Amid the ongoing Brexit impasse among British lawmakers, a group of prominent Germans including the woman in line to take over for Angela Merkel as chancellor is urging Britain to stay in the European Union, saying they would miss milk with tea and post-work beers.
The open letter sent to The Times – signed by businessmen, politicians, and others – argues that “from the bottom of our hearts” Britain should not leave the political and economic bloc.
“Britain has become part of who we are as Europeans,” the letter says. “We would miss Britain as part of the European Union, especially in these troubled times. Therefore Britons should know: from the bottom of our hearts, we want them to stay.”
The impassioned plea also makes reference to the U.K.’s role in post-war Europe and the two countries' shared histories.
“Without your great nation, this Continent would not be what it is today,” they wrote, adding that the U.K. did “not give up on us” and welcomed Germany back into the European community.
“This we, as Germans, have not forgotten and we are grateful.”
The letter was also somewhat tongue-in-cheek, saying that they would also miss “the legendary British black humor,” after-work trips to the pub, as well as “tea with milk and driving on the left-hand side of the road.”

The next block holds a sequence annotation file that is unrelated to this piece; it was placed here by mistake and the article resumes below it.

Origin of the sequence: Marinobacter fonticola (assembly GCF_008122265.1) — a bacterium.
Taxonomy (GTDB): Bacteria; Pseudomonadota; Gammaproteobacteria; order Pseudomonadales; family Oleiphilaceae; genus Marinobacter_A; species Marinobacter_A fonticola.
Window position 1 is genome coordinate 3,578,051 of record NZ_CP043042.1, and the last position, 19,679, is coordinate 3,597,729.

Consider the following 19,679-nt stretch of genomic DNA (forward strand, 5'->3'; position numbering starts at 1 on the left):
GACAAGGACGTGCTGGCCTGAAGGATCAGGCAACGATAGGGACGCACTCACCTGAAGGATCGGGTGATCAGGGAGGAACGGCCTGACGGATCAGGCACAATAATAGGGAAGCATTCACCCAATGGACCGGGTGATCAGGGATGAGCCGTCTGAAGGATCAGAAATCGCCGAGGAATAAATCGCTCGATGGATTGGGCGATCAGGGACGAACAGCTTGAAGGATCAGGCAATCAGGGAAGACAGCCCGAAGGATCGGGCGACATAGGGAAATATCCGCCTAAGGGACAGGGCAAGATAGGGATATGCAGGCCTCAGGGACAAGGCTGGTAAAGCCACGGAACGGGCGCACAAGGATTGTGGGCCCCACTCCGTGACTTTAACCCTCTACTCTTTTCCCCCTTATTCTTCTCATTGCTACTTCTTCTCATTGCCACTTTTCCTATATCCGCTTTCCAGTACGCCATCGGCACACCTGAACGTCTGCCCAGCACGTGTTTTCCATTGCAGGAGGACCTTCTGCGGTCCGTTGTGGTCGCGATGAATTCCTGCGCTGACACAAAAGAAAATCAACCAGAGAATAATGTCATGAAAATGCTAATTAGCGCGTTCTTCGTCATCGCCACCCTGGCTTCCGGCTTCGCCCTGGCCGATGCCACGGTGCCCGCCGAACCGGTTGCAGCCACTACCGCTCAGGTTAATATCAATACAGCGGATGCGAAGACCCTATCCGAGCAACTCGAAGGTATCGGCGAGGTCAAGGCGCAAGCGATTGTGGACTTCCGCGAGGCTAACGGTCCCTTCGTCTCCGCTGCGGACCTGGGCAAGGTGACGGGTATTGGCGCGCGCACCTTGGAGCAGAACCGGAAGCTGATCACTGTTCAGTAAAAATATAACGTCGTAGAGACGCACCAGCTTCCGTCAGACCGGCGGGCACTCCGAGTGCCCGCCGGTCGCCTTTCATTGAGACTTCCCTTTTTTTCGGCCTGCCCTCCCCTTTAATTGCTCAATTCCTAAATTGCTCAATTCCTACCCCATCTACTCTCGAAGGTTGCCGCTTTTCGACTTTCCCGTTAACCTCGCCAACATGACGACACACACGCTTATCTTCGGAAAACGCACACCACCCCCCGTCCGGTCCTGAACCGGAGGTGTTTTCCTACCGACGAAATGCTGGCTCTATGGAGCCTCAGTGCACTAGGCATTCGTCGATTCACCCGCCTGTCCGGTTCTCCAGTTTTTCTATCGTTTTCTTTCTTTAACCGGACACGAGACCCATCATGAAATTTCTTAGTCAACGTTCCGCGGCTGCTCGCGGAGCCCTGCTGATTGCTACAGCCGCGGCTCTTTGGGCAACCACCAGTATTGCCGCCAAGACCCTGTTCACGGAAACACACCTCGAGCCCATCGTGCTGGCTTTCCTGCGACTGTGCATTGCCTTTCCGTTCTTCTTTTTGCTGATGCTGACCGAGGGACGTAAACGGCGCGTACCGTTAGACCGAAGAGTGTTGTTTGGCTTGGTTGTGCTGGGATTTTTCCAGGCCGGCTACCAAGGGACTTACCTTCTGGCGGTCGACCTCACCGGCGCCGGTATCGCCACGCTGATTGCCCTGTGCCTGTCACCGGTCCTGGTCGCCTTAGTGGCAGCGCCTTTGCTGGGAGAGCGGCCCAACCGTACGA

“And we would miss seeing the panto at Christmas,” the letter continues. “But more than anything else, we would miss the British people – our friends across the Channel.”
Annegret Kramp-Karrenauer, who became the leader of the center-right Christian Democratic Union last month and will likely succeed Merkel as German chancellor, was the most high-profile signatory of the letters. Others included business leaders like the president of the Federation of German industries and senior executives at Daimler and Airbus, as well as former German soccer player Jen Lehmann and singer Campino.
The letter comes as former U.K. Foreign Secretary Boris Johnson said Theresa May’s Brexit deal – which failed in a parliament vote earlier this week – is “deceased” and urged her to return to Brussels and use the defeat as leverage for a better deal from the E.U. leaders.
He dodged a question of whether he would support May as party leader if a sudden general election is called, saying one wouldn't be necessary.
"Go back to Brussels and get a better deal," he urged May, even though E.U. leaders have said the withdrawal agreement won't be renegotiated.
May will publish her revived Brexit blueprint on Monday, before lawmakers debate it on Jan. 29.
The Associated Press contributed to this report.